‘I burst into tears’: Pammy Hutton’s missing horse found after Facebook appeal

Top dressage rider and trainer Pammy Hutton has praised the power of social media after a horse who went missing yesterday (2 October) was found the next day.

Hanoverian gelding Dante lives out at the Talland School of Equitation, Gloucestershire, but he was not in his field yesterday morning.

Pammy told H&H at first it was thought the eight-year-old must be in a stable or elsewhere on the 120-acre property but it soon became clear he was gone, at which point they put out a social media appeal.

“The whole farm is absolutely secure but unfortunately, he’d jumped out,” Pammy said. “I was in the office and I said: ‘Let’s Facebook it’. Within three-quarters of an hour, it was let loose.”

The posts by Talland and on Pammy’s page were shared about 30,000 times and calls soon started to come through.

“Someone rang to say they’d heard what sounded like a horse going past their house at about 4.30am,” Pammy said. “So we sent someone down to the road and could see where he’d skidded – so we followed the skid marks.”

Police and farmers had also been contacted but by this point, dark was falling and the search was put on hold until today – when Dante was found three miles away.

“We know he’d gone down to the main Fairford-Cirencester Road; we’re so lucky he wasn’t hit by a car,” Pammy said.

Talland manager Emma Harford told H&H she and other members of the team had tracked Dante to the A417 before they lost the light. Then this morning, they followed his tracks to a wood behind a field, behind the Post Office in Poulton village.

“We’re not really sure how he got there but we didn’t really care!” she said.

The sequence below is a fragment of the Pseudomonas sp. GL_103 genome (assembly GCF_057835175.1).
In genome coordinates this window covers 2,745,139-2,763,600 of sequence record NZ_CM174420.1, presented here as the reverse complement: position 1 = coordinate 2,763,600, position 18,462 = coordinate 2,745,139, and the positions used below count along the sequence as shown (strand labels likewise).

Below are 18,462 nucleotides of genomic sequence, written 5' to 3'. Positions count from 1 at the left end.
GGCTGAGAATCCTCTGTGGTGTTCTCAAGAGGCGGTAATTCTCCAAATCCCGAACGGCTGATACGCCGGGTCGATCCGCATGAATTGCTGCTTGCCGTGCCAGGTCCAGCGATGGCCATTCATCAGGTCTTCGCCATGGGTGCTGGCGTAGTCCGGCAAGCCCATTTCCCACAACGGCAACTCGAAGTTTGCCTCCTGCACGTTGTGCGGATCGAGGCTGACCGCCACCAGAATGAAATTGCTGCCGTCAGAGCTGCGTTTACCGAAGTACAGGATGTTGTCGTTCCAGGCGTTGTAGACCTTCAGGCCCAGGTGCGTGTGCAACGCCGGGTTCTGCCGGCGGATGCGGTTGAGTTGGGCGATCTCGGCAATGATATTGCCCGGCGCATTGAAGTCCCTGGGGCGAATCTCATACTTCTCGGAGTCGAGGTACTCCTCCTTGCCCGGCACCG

“He’s got a couple of nasty cuts but I think they look worse than they are. We’re not sure whether he went down on the road or caught himself on something; he has to have jumped somewhere.”

Emma said it was odd that police had had no reports of a loose horse, despite the fact tracks show Dante travelled along the main road.

“How on earth no driver saw him, or hit him, I don’t know,” she said.

“Bless him, he’s a real wuss on the roads too, but when we got to him, he was bright, and just looked happy to be with people. We thought we were going to find him in a ditch somewhere.”

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Pammy added that Dante was a highly sensitive horse who had been given to Talland as he had issues with being ridden, and that it had taken a year to get him to settle.

“Three days ago, I said: ‘My goodness – at last! Dante’s settled,” she said. “He’s a lovely, quality horse, but just very sensitive.

“I’m very lucky with my Facebook following as they’re very positive, but I’ve been overwhelmed by the support and attention to detail everyone’s put into trying to help us track down our horse – and it was Facebook that gave us the first clue.

“We’re so lucky, but to my horror, when I heard he’d been found, I burst into tears. I’m supposed to be tough – this has ruined my image!”

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